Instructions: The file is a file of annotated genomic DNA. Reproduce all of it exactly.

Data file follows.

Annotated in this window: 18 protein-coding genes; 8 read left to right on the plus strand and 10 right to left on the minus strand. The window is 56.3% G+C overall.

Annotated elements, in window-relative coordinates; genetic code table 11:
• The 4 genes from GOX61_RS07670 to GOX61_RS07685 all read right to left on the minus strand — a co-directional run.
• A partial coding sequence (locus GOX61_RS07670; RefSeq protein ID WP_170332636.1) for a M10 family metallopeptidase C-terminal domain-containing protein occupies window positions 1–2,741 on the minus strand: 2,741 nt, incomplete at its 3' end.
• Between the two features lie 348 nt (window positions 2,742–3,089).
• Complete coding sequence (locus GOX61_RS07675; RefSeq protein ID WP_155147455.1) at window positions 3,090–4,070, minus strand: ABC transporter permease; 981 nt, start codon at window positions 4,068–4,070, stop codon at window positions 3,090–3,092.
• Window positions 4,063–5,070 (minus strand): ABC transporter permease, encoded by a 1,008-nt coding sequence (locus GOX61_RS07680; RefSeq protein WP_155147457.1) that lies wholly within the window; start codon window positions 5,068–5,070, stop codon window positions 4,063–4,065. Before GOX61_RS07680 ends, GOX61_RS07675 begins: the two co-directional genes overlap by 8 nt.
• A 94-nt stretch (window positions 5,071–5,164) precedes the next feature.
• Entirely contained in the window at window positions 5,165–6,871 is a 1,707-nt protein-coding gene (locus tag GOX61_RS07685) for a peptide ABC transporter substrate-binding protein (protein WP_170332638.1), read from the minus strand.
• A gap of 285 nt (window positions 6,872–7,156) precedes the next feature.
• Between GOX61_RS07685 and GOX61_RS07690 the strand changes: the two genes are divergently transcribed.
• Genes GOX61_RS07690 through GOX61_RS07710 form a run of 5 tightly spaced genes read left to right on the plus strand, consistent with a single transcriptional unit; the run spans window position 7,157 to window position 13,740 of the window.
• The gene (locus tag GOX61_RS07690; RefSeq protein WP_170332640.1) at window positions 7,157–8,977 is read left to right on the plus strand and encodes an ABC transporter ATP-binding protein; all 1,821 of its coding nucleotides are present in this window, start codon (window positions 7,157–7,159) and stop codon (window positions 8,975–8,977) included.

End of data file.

Annotated in this window: 18 protein-coding genes; 8 read left to right on the plus strand and 10 right to left on the minus strand. The window is 56.3% G+C overall.

Annotated elements, in window-relative coordinates; genetic code table 11:
• The 4 genes from GOX61_RS07670 to GOX61_RS07685 all read right to left on the minus strand — a co-directional run.
• A partial coding sequence (locus GOX61_RS07670; RefSeq protein ID WP_170332636.1) for a M10 family metallopeptidase C-terminal domain-containing protein occupies window positions 1–2,741 on the minus strand: 2,741 nt, incomplete at its 3' end.
• Between the two features lie 348 nt (window positions 2,742–3,089).
• Complete coding sequence (locus GOX61_RS07675; RefSeq protein ID WP_155147455.1) at window positions 3,090–4,070, minus strand: ABC transporter permease; 981 nt, start codon at window positions 4,068–4,070, stop codon at window positions 3,090–3,092.
• Window positions 4,063–5,070 (minus strand): ABC transporter permease, encoded by a 1,008-nt coding sequence (locus GOX61_RS07680; RefSeq protein WP_155147457.1) that lies wholly within the window; start codon window positions 5,068–5,070, stop codon window positions 4,063–4,065. Before GOX61_RS07680 ends, GOX61_RS07675 begins: the two co-directional genes overlap by 8 nt.
• A 94-nt stretch (window positions 5,071–5,164) precedes the next feature.
• Entirely contained in the window at window positions 5,165–6,871 is a 1,707-nt protein-coding gene (locus tag GOX61_RS07685) for a peptide ABC transporter substrate-binding protein (protein WP_170332638.1), read from the minus strand.
• A gap of 285 nt (window positions 6,872–7,156) precedes the next feature.
• Between GOX61_RS07685 and GOX61_RS07690 the strand changes: the two genes are divergently transcribed.
• Genes GOX61_RS07690 through GOX61_RS07710 form a run of 5 tightly spaced genes read left to right on the plus strand, consistent with a single transcriptional unit; the run spans window position 7,157 to window position 13,740 of the window.
• The gene (locus tag GOX61_RS07690; RefSeq protein WP_170332640.1) at window positions 7,157–8,977 is read left to right on the plus strand and encodes an ABC transporter ATP-binding protein; all 1,821 of its coding nucleotides are present in this window, start codon (window positions 7,157–7,159) and stop codon (window positions 8,975–8,977) included.